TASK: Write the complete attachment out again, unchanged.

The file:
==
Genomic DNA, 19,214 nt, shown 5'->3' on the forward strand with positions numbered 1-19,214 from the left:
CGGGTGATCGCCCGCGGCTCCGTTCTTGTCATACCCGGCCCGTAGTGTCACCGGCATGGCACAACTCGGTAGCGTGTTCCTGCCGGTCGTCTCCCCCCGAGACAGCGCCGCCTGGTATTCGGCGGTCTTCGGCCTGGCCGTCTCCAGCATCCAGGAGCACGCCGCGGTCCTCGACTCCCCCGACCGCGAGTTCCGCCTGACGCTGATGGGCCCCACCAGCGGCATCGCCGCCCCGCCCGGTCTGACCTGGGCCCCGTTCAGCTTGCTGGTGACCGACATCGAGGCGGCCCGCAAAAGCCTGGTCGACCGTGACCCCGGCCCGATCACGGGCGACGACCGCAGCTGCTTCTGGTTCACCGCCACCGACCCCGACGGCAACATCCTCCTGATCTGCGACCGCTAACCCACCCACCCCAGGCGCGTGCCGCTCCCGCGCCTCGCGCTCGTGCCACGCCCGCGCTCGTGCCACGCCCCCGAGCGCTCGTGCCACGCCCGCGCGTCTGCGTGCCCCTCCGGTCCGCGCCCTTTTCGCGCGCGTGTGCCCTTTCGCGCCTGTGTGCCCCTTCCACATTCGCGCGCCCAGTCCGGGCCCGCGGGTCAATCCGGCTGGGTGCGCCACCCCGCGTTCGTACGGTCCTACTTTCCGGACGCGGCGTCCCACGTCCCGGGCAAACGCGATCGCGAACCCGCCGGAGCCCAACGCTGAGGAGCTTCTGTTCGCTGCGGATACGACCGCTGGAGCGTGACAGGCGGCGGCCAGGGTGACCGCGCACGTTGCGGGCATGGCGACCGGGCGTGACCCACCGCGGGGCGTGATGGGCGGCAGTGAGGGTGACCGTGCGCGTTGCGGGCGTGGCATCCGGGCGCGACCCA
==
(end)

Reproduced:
Genomic DNA, 19,214 nt, shown 5'->3' on the forward strand with positions numbered 1-19,214 from the left:
CGGGTGATCGCCCGCGGCTCCGTTCTTGTCATACCCGGCCCGTAGTGTCACCGGCATGGCACAACTCGGTAGCGTGTTCCTGCCGGTCGTCTCCCCCCGAGACAGCGCCGCCTGGTATTCGGCGGTCTTCGGCCTGGCCGTCTCCAGCATCCAGGAGCACGCCGCGGTCCTCGACTCCCCCGACCGCGAGTTCCGCCTGACGCTGATGGGCCCCACCAGCGGCATCGCCGCCCCGCCCGGTCTGACCTGGGCCCCGTTCAGCTTGCTGGTGACCGACATCGAGGCGGCCCGCAAAAGCCTGGTCGACCGTGACCCCGGCCCGATCACGGGCGACGACCGCAGCTGCTTCTGGTTCACCGCCACCGACCCCGACGGCAACATCCTCCTGATCTGCGACCGCTAACCCACCCACCCCAGGCGCGTGCCGCTCCCGCGCCTCGCGCTCGTGCCACGCCCGCGCTCGTGCCACGCCCCCGAGCGCTCGTGCCACGCCCGCGCGTCTGCGTGCCCCTCCGGTCCGCGCCCTTTTCGCGCGCGTGTGCCCTTTCGCGCCTGTGTGCCCCTTCCACATTCGCGCGCCCAGTCCGGGCCCGCGGGTCAATCCGGCTGGGTGCGCCACCCCGCGTTCGTACGGTCCTACTTTCCGGACGCGGCGTCCCACGTCCCGGGCAAACGCGATCGCGAACCCGCCGGAGCCCAACGCTGAGGAGCTTCTGTTCGCTGCGGATACGACCGCTGGAGCGTGACAGGCGGCGGCCAGGGTGACCGCGCACGTTGCGGGCATGGCGACCGGGCGTGACCCACCGCGGGGCGTGATGGGCGGCAGTGAGGGTGACCGTGCGCGTTGCGGGCGTGGCATCCGGGCGCGACCCA